We’ve invested in Drift as an ABM tool. This allows us to run targeted campaigns that focus on specific companies and roles. And it allows us to easily measure the efficacy of our efforts all the way down to a demo request on our website. It also allows us to know what companies are on our website even if they don’t take an action. So, it’s a great barometer for how our overall marketing and sales strategy is working.
How do you prepare for an AI-centric world as a marketing leader at Voysis?
AI is pervasive and it’s surfacing new options every day that have the potential completely change how we work. So, it’s important to stay alert and have a keen eye on how the market around you is evolving and make a few small bets and a few big ones. While my point of view may be biased, I believe that digital experiences are going to evolve into something dramatically different over the next five years. So, embracing technologies like voice and AR and defining your own strategy for them could really be a make or break decision. Like anything, I think talking to your prospects and customers and understanding their perspective on these emerging technologies is always the best way to find a guidepost in times like these when there are really big shifts at play.
How do you get tech and people to converge at one place?
Pick almost any room, in any building, on any continent and you’ll see it. It’s hard to find a room that’s devoid of technology these days.
What apps/software/tools can’t you live without?
I try to keep it simple. Slack, Google Inbox and Calendar, and Clear for to do lists. And Spotify when I drown out the noise.
What’s your smartest work related shortcut or productivity hack?
The Ivy Lee Method. If you don’t know what it is, look it up! In a nutshell, you write down the six most important things you need to accomplish the next day and prioritize them in order of their true importance. It helps you defend your own priorities from the influx of other problems and tasks that always manage to find their way onto your plate each morning.
What are you currently reading?
I read non-fiction. I’m a big believer that you find inspiration in the places you least expect it. I’ve also found that I’m often reading the same recycled ideas over and over again when I read business books!
What’s the best advice you’ve ever received?
Find the tiny problem. We all have a tendency to want to solve big problems. Unfortunately, if you go straight at this bigger problem, you usually fall short of reaching your goals. So, it’s important to find the problem that is at the core of any business challenge you take on. For example, if you’re launching a new product that’s intended to disrupt an established market, making sure you address the one burning pain point that makes the existing products difficult to use is the best place to start.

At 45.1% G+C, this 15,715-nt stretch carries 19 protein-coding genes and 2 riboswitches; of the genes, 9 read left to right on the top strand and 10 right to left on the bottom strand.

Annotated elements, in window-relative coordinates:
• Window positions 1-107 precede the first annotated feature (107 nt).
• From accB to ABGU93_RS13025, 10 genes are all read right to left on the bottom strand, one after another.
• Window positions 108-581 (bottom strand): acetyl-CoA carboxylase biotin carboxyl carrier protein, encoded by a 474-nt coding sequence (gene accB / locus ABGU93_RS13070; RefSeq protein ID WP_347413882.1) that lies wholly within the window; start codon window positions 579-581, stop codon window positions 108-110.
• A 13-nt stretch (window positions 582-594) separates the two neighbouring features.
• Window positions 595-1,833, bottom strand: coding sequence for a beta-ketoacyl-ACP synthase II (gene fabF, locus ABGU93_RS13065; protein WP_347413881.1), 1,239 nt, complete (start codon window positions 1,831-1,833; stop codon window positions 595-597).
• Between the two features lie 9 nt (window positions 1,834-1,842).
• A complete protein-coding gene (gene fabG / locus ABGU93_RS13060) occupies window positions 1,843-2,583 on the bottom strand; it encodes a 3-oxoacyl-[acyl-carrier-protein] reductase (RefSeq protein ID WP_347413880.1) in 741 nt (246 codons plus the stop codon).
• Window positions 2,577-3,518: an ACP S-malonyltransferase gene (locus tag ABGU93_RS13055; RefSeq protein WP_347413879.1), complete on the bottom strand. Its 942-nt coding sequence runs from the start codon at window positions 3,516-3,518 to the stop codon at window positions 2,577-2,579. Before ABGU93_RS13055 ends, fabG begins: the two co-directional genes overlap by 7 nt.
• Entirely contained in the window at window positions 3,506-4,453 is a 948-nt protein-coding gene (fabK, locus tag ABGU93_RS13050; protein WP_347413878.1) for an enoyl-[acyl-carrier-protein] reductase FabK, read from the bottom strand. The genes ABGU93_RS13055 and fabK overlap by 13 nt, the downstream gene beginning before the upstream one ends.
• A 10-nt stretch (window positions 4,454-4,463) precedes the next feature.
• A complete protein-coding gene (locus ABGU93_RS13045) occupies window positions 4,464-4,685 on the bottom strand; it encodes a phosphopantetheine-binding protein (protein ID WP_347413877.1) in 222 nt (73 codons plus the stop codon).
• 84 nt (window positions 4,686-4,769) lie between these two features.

Tag the one person in the industry whose answers to these questions you would love to read:
Sean Ford, CMO at LogMeIn
Thank you Eric! That was fun and hope to see you back on MarTech Series soon.
Eric is a technology leader with a passion for building innovative and emotive product experiences He possesses experience in leading new product strategy and successful product launches, messaging and content expertise and specializes in SaaS and freemium business models.
Voysis is the complete voice AI platform. At Voysis, we believe voice will soon be the first point of contact between ‘man’ and machine. We believe that voice driven natural language interfaces will change the way people interact with consumer and enterprise facing applications by creating more intuitive, efficient, and personalized experiences. We believe Voysis is the complete voice AI platform that will play a key role in bringing about this change.
The MTS Martech Interview Series is a fun Q&A style chat which we really enjoy doing with martech leaders. With inspiration from Lifehacker’s How I work interviews, the MarTech Series Interviews follows a two part format On Marketing Technology, and This Is How I Work. The format was chosen because when we decided to start an interview series with the biggest and brightest minds in martech – we wanted to get insight into two areas … one – their ideas on marketing tech and two – insights into the philosophy and methods that make these leaders tick.